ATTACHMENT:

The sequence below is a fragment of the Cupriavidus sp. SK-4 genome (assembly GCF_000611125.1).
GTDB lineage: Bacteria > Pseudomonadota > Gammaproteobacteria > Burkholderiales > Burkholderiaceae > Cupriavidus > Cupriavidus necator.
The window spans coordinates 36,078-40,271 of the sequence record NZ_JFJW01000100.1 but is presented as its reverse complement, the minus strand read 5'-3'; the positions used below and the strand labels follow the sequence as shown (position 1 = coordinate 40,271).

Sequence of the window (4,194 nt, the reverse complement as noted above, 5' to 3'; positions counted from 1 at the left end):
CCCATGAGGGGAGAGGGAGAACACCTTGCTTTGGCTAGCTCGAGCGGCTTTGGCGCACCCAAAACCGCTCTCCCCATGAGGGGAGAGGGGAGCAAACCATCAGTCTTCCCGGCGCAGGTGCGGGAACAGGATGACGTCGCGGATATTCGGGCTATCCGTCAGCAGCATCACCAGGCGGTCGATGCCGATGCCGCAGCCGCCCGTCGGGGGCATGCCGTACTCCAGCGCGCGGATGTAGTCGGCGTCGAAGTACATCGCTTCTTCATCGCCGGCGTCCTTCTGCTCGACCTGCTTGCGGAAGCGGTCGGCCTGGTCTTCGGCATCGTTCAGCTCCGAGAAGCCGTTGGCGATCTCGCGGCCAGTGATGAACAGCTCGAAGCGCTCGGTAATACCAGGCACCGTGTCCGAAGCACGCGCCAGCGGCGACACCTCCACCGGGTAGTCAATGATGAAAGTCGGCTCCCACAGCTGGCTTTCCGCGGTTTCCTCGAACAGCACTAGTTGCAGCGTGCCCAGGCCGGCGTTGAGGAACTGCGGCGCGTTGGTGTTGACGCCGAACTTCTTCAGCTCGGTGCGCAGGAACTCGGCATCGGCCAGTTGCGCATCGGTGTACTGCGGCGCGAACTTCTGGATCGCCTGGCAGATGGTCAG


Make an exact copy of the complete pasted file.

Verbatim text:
The sequence below is a fragment of the Cupriavidus sp. SK-4 genome (assembly GCF_000611125.1).
GTDB lineage: Bacteria > Pseudomonadota > Gammaproteobacteria > Burkholderiales > Burkholderiaceae > Cupriavidus > Cupriavidus necator.
The window spans coordinates 36,078-40,271 of the sequence record NZ_JFJW01000100.1 but is presented as its reverse complement, the minus strand read 5'-3'; the positions used below and the strand labels follow the sequence as shown (position 1 = coordinate 40,271).

Sequence of the window (4,194 nt, the reverse complement as noted above, 5' to 3'; positions counted from 1 at the left end):
CCCATGAGGGGAGAGGGAGAACACCTTGCTTTGGCTAGCTCGAGCGGCTTTGGCGCACCCAAAACCGCTCTCCCCATGAGGGGAGAGGGGAGCAAACCATCAGTCTTCCCGGCGCAGGTGCGGGAACAGGATGACGTCGCGGATATTCGGGCTATCCGTCAGCAGCATCACCAGGCGGTCGATGCCGATGCCGCAGCCGCCCGTCGGGGGCATGCCGTACTCCAGCGCGCGGATGTAGTCGGCGTCGAAGTACATCGCTTCTTCATCGCCGGCGTCCTTCTGCTCGACCTGCTTGCGGAAGCGGTCGGCCTGGTCTTCGGCATCGTTCAGCTCCGAGAAGCCGTTGGCGATCTCGCGGCCAGTGATGAACAGCTCGAAGCGCTCGGTAATACCAGGCACCGTGTCCGAAGCACGCGCCAGCGGCGACACCTCCACCGGGTAGTCAATGATGAAAGTCGGCTCCCACAGCTGGCTTTCCGCGGTTTCCTCGAACAGCACTAGTTGCAGCGTGCCCAGGCCGGCGTTGAGGAACTGCGGCGCGTTGGTGTTGACGCCGAACTTCTTCAGCTCGGTGCGCAGGAACTCGGCATCGGCCAGTTGCGCATCGGTGTACTGCGGCGCGAACTTCTGGATCGCCTGGCAGATGGTCAG